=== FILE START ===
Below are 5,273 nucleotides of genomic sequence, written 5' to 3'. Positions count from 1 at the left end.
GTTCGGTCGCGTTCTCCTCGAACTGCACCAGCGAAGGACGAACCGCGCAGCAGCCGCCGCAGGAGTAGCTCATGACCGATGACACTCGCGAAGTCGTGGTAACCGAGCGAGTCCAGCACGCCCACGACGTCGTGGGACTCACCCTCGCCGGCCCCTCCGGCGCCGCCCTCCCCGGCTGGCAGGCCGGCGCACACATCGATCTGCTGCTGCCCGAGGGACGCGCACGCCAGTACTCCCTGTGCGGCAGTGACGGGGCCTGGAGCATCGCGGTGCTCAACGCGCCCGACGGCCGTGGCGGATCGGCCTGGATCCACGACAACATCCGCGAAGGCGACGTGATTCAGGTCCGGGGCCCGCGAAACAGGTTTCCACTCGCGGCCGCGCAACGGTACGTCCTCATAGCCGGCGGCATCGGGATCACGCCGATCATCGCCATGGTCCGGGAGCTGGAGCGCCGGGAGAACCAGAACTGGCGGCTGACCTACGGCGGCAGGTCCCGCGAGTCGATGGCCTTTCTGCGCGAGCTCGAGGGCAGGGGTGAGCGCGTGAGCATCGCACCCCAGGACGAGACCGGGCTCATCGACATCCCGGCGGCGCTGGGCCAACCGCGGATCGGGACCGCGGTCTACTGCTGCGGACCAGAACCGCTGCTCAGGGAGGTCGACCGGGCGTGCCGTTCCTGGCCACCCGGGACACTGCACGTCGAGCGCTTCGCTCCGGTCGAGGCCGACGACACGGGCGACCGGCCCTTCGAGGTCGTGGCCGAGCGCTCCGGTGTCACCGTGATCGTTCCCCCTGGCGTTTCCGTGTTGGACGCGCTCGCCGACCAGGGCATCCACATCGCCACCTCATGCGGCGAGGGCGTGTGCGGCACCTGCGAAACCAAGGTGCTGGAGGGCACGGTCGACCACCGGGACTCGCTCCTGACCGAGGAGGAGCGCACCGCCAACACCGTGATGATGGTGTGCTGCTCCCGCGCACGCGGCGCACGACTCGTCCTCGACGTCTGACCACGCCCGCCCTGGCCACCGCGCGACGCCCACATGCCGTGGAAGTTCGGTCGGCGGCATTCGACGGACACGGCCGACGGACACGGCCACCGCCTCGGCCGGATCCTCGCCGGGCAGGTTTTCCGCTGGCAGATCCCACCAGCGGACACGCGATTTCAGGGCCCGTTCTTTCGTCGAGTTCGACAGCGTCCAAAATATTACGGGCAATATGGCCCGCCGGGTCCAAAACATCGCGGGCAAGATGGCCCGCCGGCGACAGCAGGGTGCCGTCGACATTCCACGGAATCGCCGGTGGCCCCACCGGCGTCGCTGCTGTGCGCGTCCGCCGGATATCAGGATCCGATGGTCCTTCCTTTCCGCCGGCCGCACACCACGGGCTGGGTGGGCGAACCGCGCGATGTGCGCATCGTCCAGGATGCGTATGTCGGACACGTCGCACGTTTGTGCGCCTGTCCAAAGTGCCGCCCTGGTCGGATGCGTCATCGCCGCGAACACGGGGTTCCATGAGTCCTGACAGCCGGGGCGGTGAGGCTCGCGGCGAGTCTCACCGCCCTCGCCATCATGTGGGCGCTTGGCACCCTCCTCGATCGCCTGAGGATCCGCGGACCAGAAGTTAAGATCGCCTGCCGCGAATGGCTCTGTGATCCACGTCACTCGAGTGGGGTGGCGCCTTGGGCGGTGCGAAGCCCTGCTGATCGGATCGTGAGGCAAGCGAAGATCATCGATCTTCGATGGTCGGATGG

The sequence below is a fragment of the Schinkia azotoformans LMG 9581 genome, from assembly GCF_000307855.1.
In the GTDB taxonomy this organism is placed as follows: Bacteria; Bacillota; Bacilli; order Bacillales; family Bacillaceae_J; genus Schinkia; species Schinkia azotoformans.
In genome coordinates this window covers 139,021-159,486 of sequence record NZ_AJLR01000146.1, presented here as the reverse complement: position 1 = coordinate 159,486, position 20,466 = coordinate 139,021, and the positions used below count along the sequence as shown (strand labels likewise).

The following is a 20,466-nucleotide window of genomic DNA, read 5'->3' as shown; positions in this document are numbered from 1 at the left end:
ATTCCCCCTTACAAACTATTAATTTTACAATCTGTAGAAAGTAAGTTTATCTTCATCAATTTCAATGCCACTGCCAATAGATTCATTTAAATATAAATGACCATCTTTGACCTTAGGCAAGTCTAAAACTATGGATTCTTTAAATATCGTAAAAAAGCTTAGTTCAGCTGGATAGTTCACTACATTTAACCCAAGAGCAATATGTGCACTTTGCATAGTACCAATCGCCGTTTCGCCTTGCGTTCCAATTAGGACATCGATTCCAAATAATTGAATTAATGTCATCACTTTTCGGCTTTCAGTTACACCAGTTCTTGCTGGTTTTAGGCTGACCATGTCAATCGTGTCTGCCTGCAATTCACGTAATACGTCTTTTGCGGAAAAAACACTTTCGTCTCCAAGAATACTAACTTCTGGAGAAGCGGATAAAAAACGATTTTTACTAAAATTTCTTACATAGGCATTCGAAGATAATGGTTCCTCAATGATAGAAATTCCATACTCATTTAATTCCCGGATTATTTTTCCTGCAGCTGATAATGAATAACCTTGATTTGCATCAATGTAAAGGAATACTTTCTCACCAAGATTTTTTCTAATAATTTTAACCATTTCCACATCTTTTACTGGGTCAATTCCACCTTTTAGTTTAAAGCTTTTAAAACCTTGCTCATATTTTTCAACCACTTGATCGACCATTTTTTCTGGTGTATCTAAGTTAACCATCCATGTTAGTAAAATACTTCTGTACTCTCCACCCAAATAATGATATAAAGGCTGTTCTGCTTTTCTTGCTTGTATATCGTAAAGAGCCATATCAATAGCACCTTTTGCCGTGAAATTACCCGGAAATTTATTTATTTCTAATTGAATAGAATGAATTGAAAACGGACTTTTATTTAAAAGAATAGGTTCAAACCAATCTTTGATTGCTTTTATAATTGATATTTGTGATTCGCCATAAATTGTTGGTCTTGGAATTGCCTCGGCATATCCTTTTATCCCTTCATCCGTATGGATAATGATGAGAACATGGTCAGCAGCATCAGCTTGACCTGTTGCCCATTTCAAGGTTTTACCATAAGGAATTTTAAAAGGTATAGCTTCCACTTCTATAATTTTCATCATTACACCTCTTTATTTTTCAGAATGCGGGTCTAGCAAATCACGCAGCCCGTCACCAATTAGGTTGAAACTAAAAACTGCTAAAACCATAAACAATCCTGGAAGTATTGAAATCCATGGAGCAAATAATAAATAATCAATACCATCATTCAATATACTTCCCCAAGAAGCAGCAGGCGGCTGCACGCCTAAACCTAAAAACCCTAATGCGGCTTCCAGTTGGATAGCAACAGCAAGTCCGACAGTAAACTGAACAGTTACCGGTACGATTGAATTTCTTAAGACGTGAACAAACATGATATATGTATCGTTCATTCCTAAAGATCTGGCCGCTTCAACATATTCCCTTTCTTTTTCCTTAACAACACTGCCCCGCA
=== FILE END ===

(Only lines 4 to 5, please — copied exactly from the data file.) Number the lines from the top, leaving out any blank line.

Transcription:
In the GTDB taxonomy this organism is placed as follows: Bacteria; Bacillota; Bacilli; order Bacillales; family Bacillaceae_J; genus Schinkia; species Schinkia azotoformans.
In genome coordinates this window covers 139,021-159,486 of sequence record NZ_AJLR01000146.1, presented here as the reverse complement: position 1 = coordinate 159,486, position 20,466 = coordinate 139,021, and the positions used below count along the sequence as shown (strand labels likewise).